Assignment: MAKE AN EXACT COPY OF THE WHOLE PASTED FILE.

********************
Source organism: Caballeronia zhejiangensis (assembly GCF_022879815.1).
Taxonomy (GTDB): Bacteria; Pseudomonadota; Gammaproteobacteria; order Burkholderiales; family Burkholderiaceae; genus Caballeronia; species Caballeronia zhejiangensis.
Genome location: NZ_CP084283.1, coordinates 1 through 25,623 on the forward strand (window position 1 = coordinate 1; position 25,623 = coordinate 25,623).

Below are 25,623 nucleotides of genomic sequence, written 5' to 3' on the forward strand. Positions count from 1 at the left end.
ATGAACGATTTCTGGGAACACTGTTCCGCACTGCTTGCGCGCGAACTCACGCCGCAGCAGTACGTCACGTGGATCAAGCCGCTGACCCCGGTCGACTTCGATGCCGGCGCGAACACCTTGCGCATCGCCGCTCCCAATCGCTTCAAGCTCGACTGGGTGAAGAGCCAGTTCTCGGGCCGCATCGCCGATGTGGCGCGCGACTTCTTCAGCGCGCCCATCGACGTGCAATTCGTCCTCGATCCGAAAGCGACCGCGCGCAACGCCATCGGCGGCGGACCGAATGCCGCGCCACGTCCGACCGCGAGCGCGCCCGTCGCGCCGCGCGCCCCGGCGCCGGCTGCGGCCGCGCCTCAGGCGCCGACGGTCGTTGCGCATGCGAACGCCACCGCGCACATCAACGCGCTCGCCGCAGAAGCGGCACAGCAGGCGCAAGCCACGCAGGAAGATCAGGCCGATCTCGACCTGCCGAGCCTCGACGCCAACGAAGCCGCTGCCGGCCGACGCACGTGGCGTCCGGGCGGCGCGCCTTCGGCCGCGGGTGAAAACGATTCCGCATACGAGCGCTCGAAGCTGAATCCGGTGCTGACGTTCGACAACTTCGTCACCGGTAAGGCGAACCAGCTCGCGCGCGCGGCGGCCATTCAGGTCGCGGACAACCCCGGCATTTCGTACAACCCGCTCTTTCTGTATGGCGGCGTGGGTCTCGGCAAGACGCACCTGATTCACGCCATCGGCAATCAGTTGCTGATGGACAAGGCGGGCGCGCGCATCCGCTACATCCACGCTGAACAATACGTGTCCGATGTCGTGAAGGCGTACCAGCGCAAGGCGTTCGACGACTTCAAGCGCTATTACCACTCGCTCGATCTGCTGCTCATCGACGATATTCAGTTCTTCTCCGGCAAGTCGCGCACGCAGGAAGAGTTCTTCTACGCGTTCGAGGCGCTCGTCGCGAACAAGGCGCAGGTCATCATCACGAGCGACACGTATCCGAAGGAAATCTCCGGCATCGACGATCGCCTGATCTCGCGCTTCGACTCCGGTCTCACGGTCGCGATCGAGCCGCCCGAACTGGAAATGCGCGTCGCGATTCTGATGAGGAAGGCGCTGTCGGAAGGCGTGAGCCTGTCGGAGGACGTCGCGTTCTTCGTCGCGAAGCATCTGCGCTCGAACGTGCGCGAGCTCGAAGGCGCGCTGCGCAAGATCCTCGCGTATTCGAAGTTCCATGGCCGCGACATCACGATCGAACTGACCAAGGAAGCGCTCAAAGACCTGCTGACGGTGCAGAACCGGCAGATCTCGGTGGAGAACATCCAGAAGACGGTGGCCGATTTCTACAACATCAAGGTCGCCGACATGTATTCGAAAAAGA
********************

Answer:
Source organism: Caballeronia zhejiangensis (assembly GCF_022879815.1).
Taxonomy (GTDB): Bacteria; Pseudomonadota; Gammaproteobacteria; order Burkholderiales; family Burkholderiaceae; genus Caballeronia; species Caballeronia zhejiangensis.
Genome location: NZ_CP084283.1, coordinates 1 through 25,623 on the forward strand (window position 1 = coordinate 1; position 25,623 = coordinate 25,623).

Below are 25,623 nucleotides of genomic sequence, written 5' to 3' on the forward strand. Positions count from 1 at the left end.
ATGAACGATTTCTGGGAACACTGTTCCGCACTGCTTGCGCGCGAACTCACGCCGCAGCAGTACGTCACGTGGATCAAGCCGCTGACCCCGGTCGACTTCGATGCCGGCGCGAACACCTTGCGCATCGCCGCTCCCAATCGCTTCAAGCTCGACTGGGTGAAGAGCCAGTTCTCGGGCCGCATCGCCGATGTGGCGCGCGACTTCTTCAGCGCGCCCATCGACGTGCAATTCGTCCTCGATCCGAAAGCGACCGCGCGCAACGCCATCGGCGGCGGACCGAATGCCGCGCCACGTCCGACCGCGAGCGCGCCCGTCGCGCCGCGCGCCCCGGCGCCGGCTGCGGCCGCGCCTCAGGCGCCGACGGTCGTTGCGCATGCGAACGCCACCGCGCACATCAACGCGCTCGCCGCAGAAGCGGCACAGCAGGCGCAAGCCACGCAGGAAGATCAGGCCGATCTCGACCTGCCGAGCCTCGACGCCAACGAAGCCGCTGCCGGCCGACGCACGTGGCGTCCGGGCGGCGCGCCTTCGGCCGCGGGTGAAAACGATTCCGCATACGAGCGCTCGAAGCTGAATCCGGTGCTGACGTTCGACAACTTCGTCACCGGTAAGGCGAACCAGCTCGCGCGCGCGGCGGCCATTCAGGTCGCGGACAACCCCGGCATTTCGTACAACCCGCTCTTTCTGTATGGCGGCGTGGGTCTCGGCAAGACGCACCTGATTCACGCCATCGGCAATCAGTTGCTGATGGACAAGGCGGGCGCGCGCATCCGCTACATCCACGCTGAACAATACGTGTCCGATGTCGTGAAGGCGTACCAGCGCAAGGCGTTCGACGACTTCAAGCGCTATTACCACTCGCTCGATCTGCTGCTCATCGACGATATTCAGTTCTTCTCCGGCAAGTCGCGCACGCAGGAAGAGTTCTTCTACGCGTTCGAGGCGCTCGTCGCGAACAAGGCGCAGGTCATCATCACGAGCGACACGTATCCGAAGGAAATCTCCGGCATCGACGATCGCCTGATCTCGCGCTTCGACTCCGGTCTCACGGTCGCGATCGAGCCGCCCGAACTGGAAATGCGCGTCGCGATTCTGATGAGGAAGGCGCTGTCGGAAGGCGTGAGCCTGTCGGAGGACGTCGCGTTCTTCGTCGCGAAGCATCTGCGCTCGAACGTGCGCGAGCTCGAAGGCGCGCTGCGCAAGATCCTCGCGTATTCGAAGTTCCATGGCCGCGACATCACGATCGAACTGACCAAGGAAGCGCTCAAAGACCTGCTGACGGTGCAGAACCGGCAGATCTCGGTGGAGAACATCCAGAAGACGGTGGCCGATTTCTACAACATCAAGGTCGCCGACATGTATTCGAAAAAGA